GL: University was a lot of fun for me, hard work but a lot of fun. Realizing that I was very young and I wanted to be a lawyer, and thinking that, first of all I had a very cherubic face, thinking that no one would want a lawyer…you know, if I went I would be out by the time I was 20, 19 or 20, and I thought no one is going to go to a lawyer who’s 19 or 20, so I decided to take two courses. I took BComm, Bachelor of Commerce and Law. In those days you could take a double degree and they gave you credit for an extra year, so you could take, I think, two years of commerce and three years of law and that gave you two degrees, instead of three years of commerce. So I went in, took my first year of arts, two years of commerce, and three years of law. I was…the Jewish kids at that time, there was still a bit of a division. Well no, there wasn’t as much of a division, there were two Jewish fraternities on campus. Oh, remember I couldn’t remember the name of the girls’ organization, Jewish organization; it was called B’nai B’rith Girls, BBGs for short. So there were two Jewish fraternities on campus, and one Jewish sorority. The ZBT [Zeta Beta Tau], the Zebes; the SAM [Sigma Alpha Mu], the Sammies; and DPhiEs [Delta Phi Epsilon], the Deefers. They were the girls. And I belonged to the ZBTs. Mostly, I shouldn’t say mostly, a lot of the guys from Magee that I had grown up with, but by that time they were mixing back and forth, so the guys from the east side, the west side, it didn’t matter. The Jewish girls on campus, it was a fairly new Jewish sorority; in those days there was a lot of sorority and fraternity things, a lot of activities, and a lot of social life was in fraternity and sorority life. And there was a picture in the Jewish Historical Society magazine, I think it was on the back cover, of a whole party of people; they sent away and they asked did anyone know the names of all these people. And I think I sent back mentioning the names of some of the people I didn’t know. That was a picture of a ZBT party, and I was there. I was one of the people in the picture.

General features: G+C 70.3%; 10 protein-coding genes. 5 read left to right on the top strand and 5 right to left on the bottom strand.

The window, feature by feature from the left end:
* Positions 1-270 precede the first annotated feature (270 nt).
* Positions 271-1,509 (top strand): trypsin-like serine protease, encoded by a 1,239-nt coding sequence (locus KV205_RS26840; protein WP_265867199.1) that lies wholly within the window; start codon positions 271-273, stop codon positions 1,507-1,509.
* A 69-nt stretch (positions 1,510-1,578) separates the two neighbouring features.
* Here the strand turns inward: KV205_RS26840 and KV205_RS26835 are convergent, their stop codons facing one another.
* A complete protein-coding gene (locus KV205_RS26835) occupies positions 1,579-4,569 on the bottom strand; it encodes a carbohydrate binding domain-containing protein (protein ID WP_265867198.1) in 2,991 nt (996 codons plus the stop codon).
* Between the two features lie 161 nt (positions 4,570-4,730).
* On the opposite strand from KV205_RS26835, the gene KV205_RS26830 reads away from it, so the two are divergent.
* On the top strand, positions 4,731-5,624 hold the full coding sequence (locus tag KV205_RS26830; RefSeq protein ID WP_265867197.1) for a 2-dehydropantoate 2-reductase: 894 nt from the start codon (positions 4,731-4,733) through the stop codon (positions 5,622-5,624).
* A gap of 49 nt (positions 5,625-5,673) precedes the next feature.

LK: In the days I went to university which was 1939 to ’42 there was a Jewish fraternity on the campus. It was small in number but we, there were only about a dozen or fifteen at the most Jewish boys that belonged to this. It was called Kappa Theta Rho and I can remember the names of some of the people who belonged during those days. There was Alvin Narod was the president when I joined.
EN: Oh yes.
LK: And there was, there, Harold [Rome], there was…Harry Weiner, Ed Gross, Edward Gross. Ed won the Governor General’s gold medal on the graduating class in the year we graduated in ’42.
EN: In what field?
LK: In, it was, for the whole university, the top grad in the university. He was in arts. He eventually went on to become a professor of psychology and spent many years at the University of Washington. And then when he, when he retired from that job he went back and became, went into law and became a law professor.
LK: Strangely enough Ed was just recently in Vancouver and he phoned me, we had a chat on the phone.
EN: Oh, how interesting.
LK: Yeah. And who else remembers? Oh, Ralph James was a member of Kappa Theta Rho and Irving Koenigsberg, and…I don’t know who else.
EN: But that’s very good.
LK: Anyhow, Kappa Theta Rho was a local fraternity and we were affiliated with a national Zeta Beta Tau and eventually the year after, the year I graduated we finally became full-fledged members of Zeta Beta Tau.
EN: And is that fraternity still active on the campus today?
LK: No, I don’t know what happened. During the intervening years they went through some big years, they became very big on the campus, they had a fraternity house. And then I think all fraternities went into kind of an eclipse and they disappeared or they…Anyway, I don’t know whatever came of it, and there is now a new resurgence and my grandson is a member of the new Jewish fraternity on the campus [laughs].